(Lessons from the first (mis)steps following modern Africa’s independence)

Those who have a knowledge of post-independent Africa will, sadly, not be surprised by the turn of events in South Sudan today. Macabre, but true. Indeed, they would have expected it and, like Mandela and his team, and they would have prepared for it, to try and avert it. South Sudan’s road to independence has been long and winding. She began her life in the modern African world as a region of an arab-dominated Sudan which was herself the joint colonial property of Egypt and Britain. Even before their first modern independence – that of Sudan from Egypt and Britain – Sudan was divided into an arab-speaking islamic north on the one hand, and on the other hand a south full of a myriad black tribes speaking different tongues, mainly Christianised, partly adherent still to ancient African religions, and basically lacking a sense of united nationhood amongst themselves. What united them was their wariness of the north in the face of a long history of slavery and jihadic wars; whereas the north itself was focused on achieving independence from its external colonisers. And independence indeed eventually came, but it did not bring peace with it. Acrimony between military and politics, disputes between Marxists and non-Marxists, moslem-christian religious animosities, and the distrust between north and south, ensured that years of coups, civil wars, genocide and violent disunity would follow. Decades after independence, seemingly unable or unwilling to find a lasting workable peace between north and south, in 2011 they parted ways acrimoniously. Soon after, in the newly independent and sovereign South Sudan, the very same quarrels, accusations and maneuverings that had plagued newly independent African countries five decades earlier, reared their stubborn heads here too and South Sudan degenerated into a hydra-headed civil war. Finally, the tribes of the South, lacking any other external adversary, seemed all too willing to turn their guns on each other and destroy what it now seems that they never had nor ever really tried to cultivate during the decades of tribulation: internal Oneness, inter-tribal political unity. And, unfortunately for them, it seems that they, too, have no Madibas amongst them.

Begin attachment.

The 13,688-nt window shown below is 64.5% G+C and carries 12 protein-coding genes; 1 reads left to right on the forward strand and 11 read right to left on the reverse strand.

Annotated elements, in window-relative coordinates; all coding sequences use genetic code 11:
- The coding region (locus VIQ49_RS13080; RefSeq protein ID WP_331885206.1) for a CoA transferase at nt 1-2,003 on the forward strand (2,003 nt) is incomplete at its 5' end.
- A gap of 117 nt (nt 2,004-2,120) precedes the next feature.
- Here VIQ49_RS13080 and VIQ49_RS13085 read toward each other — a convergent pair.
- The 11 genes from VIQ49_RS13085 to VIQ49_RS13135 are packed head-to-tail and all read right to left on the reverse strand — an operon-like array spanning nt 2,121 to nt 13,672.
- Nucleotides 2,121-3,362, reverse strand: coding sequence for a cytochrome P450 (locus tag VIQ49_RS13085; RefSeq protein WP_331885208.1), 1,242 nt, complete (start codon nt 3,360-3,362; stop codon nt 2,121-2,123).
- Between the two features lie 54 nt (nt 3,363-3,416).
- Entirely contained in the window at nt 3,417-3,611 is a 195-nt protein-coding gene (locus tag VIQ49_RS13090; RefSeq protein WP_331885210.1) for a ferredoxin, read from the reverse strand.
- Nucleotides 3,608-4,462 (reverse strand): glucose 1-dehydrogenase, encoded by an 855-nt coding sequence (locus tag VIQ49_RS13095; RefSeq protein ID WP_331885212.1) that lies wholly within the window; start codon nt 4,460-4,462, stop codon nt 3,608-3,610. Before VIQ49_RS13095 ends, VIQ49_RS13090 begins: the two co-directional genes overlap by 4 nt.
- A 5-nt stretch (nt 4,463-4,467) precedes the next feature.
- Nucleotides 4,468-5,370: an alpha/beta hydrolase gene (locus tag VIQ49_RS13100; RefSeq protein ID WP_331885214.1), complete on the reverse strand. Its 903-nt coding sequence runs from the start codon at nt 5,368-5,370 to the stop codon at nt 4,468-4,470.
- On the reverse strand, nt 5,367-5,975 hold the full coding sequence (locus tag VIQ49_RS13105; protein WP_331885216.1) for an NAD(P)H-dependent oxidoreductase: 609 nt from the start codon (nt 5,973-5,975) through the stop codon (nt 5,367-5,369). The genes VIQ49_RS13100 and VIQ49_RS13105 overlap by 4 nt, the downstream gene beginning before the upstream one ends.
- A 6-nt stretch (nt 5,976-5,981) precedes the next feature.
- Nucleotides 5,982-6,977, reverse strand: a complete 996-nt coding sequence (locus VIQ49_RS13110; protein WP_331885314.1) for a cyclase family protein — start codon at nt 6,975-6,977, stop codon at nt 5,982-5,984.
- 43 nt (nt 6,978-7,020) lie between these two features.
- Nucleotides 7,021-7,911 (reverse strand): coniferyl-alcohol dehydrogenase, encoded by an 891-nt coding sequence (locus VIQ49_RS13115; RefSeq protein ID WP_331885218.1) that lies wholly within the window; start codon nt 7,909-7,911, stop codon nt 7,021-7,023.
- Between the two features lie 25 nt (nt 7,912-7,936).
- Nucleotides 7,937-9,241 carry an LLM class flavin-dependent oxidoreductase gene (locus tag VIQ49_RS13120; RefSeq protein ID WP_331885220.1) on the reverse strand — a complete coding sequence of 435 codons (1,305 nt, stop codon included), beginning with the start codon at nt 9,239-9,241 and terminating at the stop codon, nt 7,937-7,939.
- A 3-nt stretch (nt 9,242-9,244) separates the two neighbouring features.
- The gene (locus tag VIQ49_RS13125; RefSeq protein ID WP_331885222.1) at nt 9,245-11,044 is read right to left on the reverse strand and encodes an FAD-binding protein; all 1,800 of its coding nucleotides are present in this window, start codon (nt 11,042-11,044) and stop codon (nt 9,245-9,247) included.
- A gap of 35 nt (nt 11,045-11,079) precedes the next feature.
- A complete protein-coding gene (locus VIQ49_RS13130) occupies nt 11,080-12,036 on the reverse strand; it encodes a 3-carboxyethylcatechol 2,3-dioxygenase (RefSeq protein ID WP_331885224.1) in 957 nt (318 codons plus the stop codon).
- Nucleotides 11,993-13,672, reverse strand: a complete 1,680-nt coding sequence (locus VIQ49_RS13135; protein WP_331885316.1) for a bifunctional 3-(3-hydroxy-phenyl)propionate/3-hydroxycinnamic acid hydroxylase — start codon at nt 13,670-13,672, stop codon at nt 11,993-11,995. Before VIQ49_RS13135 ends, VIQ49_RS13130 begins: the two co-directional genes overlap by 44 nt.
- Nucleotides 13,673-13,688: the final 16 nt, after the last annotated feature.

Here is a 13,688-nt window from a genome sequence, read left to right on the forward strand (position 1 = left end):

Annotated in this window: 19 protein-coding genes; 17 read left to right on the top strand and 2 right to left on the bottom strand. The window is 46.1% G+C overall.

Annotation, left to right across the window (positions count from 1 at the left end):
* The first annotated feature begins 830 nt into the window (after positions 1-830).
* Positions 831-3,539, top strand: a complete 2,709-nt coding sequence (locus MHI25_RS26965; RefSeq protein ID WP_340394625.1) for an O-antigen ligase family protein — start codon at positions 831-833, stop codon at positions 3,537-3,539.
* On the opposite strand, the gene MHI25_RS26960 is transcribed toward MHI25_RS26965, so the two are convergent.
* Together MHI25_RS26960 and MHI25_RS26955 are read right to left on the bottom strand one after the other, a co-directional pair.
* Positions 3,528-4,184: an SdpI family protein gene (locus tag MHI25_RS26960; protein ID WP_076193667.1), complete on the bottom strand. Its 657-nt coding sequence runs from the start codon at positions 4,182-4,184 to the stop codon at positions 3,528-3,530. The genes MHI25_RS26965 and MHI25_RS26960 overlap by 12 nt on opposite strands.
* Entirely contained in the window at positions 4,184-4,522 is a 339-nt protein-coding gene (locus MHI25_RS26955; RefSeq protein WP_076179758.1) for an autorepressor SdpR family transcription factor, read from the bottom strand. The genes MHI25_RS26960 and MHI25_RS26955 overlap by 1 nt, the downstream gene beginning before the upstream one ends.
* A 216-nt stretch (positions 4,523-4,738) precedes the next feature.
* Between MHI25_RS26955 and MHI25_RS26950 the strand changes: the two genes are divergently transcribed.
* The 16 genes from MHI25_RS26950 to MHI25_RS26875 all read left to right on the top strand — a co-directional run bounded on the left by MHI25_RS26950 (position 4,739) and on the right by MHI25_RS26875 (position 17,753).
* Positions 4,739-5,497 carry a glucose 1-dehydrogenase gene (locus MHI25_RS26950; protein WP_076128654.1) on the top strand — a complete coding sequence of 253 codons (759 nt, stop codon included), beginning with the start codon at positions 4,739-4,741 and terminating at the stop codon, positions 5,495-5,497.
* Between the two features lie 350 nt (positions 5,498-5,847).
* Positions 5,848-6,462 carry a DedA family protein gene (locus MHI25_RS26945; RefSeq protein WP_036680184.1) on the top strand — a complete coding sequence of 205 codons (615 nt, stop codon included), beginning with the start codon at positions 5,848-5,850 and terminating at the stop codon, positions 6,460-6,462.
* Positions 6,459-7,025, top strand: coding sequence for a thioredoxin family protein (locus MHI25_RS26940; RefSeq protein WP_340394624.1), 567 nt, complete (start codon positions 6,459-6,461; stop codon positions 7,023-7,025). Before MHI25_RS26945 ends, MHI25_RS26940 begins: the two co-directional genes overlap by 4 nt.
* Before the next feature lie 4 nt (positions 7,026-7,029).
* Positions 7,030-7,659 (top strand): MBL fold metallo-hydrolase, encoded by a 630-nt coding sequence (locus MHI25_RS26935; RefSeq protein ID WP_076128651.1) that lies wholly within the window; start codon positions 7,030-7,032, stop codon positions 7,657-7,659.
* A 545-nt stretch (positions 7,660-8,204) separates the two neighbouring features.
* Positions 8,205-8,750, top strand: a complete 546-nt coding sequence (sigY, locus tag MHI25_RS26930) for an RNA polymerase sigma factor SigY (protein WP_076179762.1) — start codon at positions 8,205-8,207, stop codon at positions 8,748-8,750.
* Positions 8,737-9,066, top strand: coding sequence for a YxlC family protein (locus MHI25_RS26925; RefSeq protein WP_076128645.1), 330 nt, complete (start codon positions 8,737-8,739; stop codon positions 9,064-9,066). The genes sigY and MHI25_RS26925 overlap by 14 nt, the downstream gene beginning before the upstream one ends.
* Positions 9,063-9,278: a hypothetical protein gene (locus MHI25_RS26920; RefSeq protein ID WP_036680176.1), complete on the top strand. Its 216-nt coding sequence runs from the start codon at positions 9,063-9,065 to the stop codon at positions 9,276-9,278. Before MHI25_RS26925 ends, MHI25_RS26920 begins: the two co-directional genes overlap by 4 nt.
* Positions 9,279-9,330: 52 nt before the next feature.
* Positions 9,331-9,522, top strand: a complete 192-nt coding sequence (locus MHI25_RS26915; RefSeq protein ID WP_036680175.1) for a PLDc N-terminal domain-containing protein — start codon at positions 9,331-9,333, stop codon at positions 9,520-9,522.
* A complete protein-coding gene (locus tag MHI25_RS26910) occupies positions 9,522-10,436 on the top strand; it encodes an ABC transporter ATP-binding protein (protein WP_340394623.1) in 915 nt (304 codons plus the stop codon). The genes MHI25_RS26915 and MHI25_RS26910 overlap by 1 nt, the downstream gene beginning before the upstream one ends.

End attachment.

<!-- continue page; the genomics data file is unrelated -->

Take any African region, north, west, east and south, and study its collective post-independent or post-liberation history. Examples abound, enough of them. The wound cries out like a disjointed pack of scattered wild voices screaming from a burning house: the lack of reconciliation; the lack of representative, inclusive democracy, of socio-political unity. Some will call it the lack of national common sense. In Africa, for some reason, political office is not voluntarily terminal, whether or not the constitutions stipulate such, and power is not shared. Leaders seem to love only the concept of their country, the fact of having a country, but do not also love all the peoples of the country, their welfare, their liberties and their peacefully united future – not if it requires that the rulers and their support groups themselves equalise themselves with the rest of the country and subject themselves to a rule of law that stands above everyone. Instead, everybody wants to grab the crown, and sit on the throne, and then ostracize, under-develop and punish his enemies. No matter what effects this has on the country in the long and short run.

– Che Chidi Chukwumerije.

… continued in Part 5 of 11:
MANDELA, LEARNING FROM OTHERS’ MISTAKES: 5 -(Ghanaian Black Holes & Ivorian Time Bombs)

Preceding Chapters:
MANDELA, LEARNING FROM OTHERS’ MISTAKES : 3 – (Tunisian Troubles, Libyan Losses, Ethiopian Woes)